New legislation that’s wending its way through Congress is taking aim at some of the more egregious practices by the country’s largest pharmacy benefit managers, but it’s uncertain that the measures will actually reduce costs.
PBMs play a significant role in the health insurance ecosystem by contracting with insurers and self-insured employers to control their drug costs. But reports over the past few years have questioned just how well these influential players help employers, health plans and enrollees actually save money. They’ve also been accused of keeping most of the savings they generate instead of passing them on to their clients and health plan enrollees.
Bipartisan legislation has been introduced that takes aim at some PBM practices that have come under fire. The main measure that’s in play is Pharmacy Benefit Manager Reform Act (S. 1339), sponsored by Senators Bernie Sanders (I-VT) and Bill Cassidy (R-LA):
The bill addresses the following practices that have come under fire for driving up payer costs:
Spread pricing – A PBM charges health plans more than it pays the pharmacy for a medication and retains the difference in costs. The bill would ban this.
Rebates – PBMs receive rebates from drugmakers in exchange for the PBM giving their products preferred status and greater market share on the plan formularies. The bill would require that rebates drug companies pay PBMs be passed through to plan sponsors.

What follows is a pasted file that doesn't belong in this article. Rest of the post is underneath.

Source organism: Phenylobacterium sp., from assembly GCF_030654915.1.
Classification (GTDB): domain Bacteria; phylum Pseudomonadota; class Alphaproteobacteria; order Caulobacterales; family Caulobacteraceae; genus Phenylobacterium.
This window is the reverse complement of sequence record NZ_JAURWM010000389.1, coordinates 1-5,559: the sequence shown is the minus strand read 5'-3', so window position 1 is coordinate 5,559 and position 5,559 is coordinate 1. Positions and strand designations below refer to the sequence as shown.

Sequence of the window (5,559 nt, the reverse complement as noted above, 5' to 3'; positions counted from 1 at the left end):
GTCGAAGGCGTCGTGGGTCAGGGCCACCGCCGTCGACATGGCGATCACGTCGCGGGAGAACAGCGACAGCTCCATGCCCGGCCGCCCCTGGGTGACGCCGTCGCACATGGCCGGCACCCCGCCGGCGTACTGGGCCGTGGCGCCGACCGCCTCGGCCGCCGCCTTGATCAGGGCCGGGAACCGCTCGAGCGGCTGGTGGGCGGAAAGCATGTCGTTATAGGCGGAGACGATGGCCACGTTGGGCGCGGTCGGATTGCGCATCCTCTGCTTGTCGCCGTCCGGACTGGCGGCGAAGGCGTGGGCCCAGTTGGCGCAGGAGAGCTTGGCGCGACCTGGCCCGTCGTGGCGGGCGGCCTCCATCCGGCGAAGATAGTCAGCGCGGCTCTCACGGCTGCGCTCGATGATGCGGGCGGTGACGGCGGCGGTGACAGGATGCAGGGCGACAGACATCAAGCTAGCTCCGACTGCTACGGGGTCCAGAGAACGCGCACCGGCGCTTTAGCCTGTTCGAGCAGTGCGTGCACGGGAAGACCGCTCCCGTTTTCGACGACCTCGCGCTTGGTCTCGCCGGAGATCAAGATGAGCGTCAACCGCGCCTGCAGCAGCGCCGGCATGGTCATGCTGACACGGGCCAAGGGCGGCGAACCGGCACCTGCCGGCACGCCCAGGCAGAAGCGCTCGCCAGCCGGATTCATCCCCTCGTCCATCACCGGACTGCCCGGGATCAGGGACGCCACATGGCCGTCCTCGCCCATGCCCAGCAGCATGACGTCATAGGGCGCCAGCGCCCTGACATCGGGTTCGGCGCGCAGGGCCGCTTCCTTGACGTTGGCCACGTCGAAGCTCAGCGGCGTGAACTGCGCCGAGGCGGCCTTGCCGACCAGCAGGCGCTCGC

Clawbacks – These are remuneration fees that pharmacies that dispense Medicare Part D (outpatient) drugs have to pay PBMs, which can charge these fees long after a pharmacy has filled a prescription. The bil; would ban certain clawback provisions.
Why it likely won’t work
The problem with this legislation is that it’s a double-edged sword and it’s not a panacea that will reduce costs for payers.
According to the National Alliance PBM Playbook Report, there are a number of areas of concern (that the bill doesn’t address):
Vertical integration – PBMs and their business affiliates control the drug supply chain from the initial sale by the manufacturer through the final sale to a consumer.
PBM-owned pharmacies – PBMs send patients to mail order and specialty pharmacies that they own. When they own the pharmacies, PBMs choose which drugs are dispensed. And coincidentally, they typically choose the most profitable and most expensive medications.
Market consolidation – Three PBMs (“Big 3”) control more than three-quarters of all the prescription drug business in the US.
Biased & conflicted requests for proposal – The largest PBMs pay significant referral fees to pharmacy benefit consultant firms (including those operating their own coalitions) to steer and influence the PBM selection process in their favor.
Lack of transparency and misleading contracts – PBMs have sought to obscure their business practices, which include self-serving contract definitions that favor high-cost/high-rebate drugs on their formularies and recharacterizing rebates as services fees.
Pharma-driven incentives to confound market pressures – At the center of pharma manufacturers’ market access strategy are the large incentives they give PBMs for favorable formulary placement. This strategy creates conflicts through rebates, credits and other incentives that restrict competition on formularies.